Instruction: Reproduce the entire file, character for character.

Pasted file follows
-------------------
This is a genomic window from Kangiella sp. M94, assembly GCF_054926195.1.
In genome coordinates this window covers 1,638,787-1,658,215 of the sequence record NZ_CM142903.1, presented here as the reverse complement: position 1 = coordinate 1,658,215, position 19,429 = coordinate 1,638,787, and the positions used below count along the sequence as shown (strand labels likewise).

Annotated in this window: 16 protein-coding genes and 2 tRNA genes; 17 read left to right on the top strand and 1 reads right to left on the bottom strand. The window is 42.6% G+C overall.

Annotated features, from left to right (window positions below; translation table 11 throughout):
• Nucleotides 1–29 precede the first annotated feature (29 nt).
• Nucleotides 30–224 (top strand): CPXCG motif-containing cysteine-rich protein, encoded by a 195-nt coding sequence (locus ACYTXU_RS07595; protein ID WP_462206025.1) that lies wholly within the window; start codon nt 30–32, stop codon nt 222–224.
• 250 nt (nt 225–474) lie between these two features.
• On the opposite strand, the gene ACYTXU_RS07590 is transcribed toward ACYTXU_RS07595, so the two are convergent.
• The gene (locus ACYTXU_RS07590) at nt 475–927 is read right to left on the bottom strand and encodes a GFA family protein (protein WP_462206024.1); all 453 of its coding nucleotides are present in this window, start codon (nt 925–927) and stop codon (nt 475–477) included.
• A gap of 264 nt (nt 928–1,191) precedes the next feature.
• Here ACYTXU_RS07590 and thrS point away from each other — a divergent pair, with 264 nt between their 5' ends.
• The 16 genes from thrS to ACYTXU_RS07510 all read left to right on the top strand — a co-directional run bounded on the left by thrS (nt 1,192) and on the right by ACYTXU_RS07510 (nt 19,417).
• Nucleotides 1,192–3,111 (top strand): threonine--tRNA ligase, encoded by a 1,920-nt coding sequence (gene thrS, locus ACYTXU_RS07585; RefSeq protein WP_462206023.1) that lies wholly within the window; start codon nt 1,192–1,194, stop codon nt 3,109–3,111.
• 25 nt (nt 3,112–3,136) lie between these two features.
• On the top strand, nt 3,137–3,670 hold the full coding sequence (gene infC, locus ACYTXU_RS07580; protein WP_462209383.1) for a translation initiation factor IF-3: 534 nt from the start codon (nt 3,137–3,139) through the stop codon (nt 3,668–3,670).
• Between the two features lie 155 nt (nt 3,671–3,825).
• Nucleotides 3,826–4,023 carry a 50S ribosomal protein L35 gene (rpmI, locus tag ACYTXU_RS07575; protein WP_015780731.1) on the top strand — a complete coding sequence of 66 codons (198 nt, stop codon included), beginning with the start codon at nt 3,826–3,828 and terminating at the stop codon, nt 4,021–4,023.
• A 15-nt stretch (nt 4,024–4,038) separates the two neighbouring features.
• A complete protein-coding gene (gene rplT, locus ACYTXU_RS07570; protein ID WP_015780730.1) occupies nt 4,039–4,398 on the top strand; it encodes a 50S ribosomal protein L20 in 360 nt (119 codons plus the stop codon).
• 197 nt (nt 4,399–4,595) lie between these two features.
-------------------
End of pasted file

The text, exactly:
This is a genomic window from Kangiella sp. M94, assembly GCF_054926195.1.
In genome coordinates this window covers 1,638,787-1,658,215 of the sequence record NZ_CM142903.1, presented here as the reverse complement: position 1 = coordinate 1,658,215, position 19,429 = coordinate 1,638,787, and the positions used below count along the sequence as shown (strand labels likewise).

Annotated in this window: 16 protein-coding genes and 2 tRNA genes; 17 read left to right on the top strand and 1 reads right to left on the bottom strand. The window is 42.6% G+C overall.

Annotated features, from left to right (window positions below; translation table 11 throughout):
• Nucleotides 1–29 precede the first annotated feature (29 nt).
• Nucleotides 30–224 (top strand): CPXCG motif-containing cysteine-rich protein, encoded by a 195-nt coding sequence (locus ACYTXU_RS07595; protein ID WP_462206025.1) that lies wholly within the window; start codon nt 30–32, stop codon nt 222–224.
• 250 nt (nt 225–474) lie between these two features.
• On the opposite strand, the gene ACYTXU_RS07590 is transcribed toward ACYTXU_RS07595, so the two are convergent.
• The gene (locus ACYTXU_RS07590) at nt 475–927 is read right to left on the bottom strand and encodes a GFA family protein (protein WP_462206024.1); all 453 of its coding nucleotides are present in this window, start codon (nt 925–927) and stop codon (nt 475–477) included.
• A gap of 264 nt (nt 928–1,191) precedes the next feature.
• Here ACYTXU_RS07590 and thrS point away from each other — a divergent pair, with 264 nt between their 5' ends.
• The 16 genes from thrS to ACYTXU_RS07510 all read left to right on the top strand — a co-directional run bounded on the left by thrS (nt 1,192) and on the right by ACYTXU_RS07510 (nt 19,417).
• Nucleotides 1,192–3,111 (top strand): threonine--tRNA ligase, encoded by a 1,920-nt coding sequence (gene thrS, locus ACYTXU_RS07585; RefSeq protein WP_462206023.1) that lies wholly within the window; start codon nt 1,192–1,194, stop codon nt 3,109–3,111.
• 25 nt (nt 3,112–3,136) lie between these two features.
• On the top strand, nt 3,137–3,670 hold the full coding sequence (gene infC, locus ACYTXU_RS07580; protein WP_462209383.1) for a translation initiation factor IF-3: 534 nt from the start codon (nt 3,137–3,139) through the stop codon (nt 3,668–3,670).
• Between the two features lie 155 nt (nt 3,671–3,825).
• Nucleotides 3,826–4,023 carry a 50S ribosomal protein L35 gene (rpmI, locus tag ACYTXU_RS07575; protein WP_015780731.1) on the top strand — a complete coding sequence of 66 codons (198 nt, stop codon included), beginning with the start codon at nt 3,826–3,828 and terminating at the stop codon, nt 4,021–4,023.
• A 15-nt stretch (nt 4,024–4,038) separates the two neighbouring features.
• A complete protein-coding gene (gene rplT, locus ACYTXU_RS07570; protein ID WP_015780730.1) occupies nt 4,039–4,398 on the top strand; it encodes a 50S ribosomal protein L20 in 360 nt (119 codons plus the stop codon).
• 197 nt (nt 4,399–4,595) lie between these two features.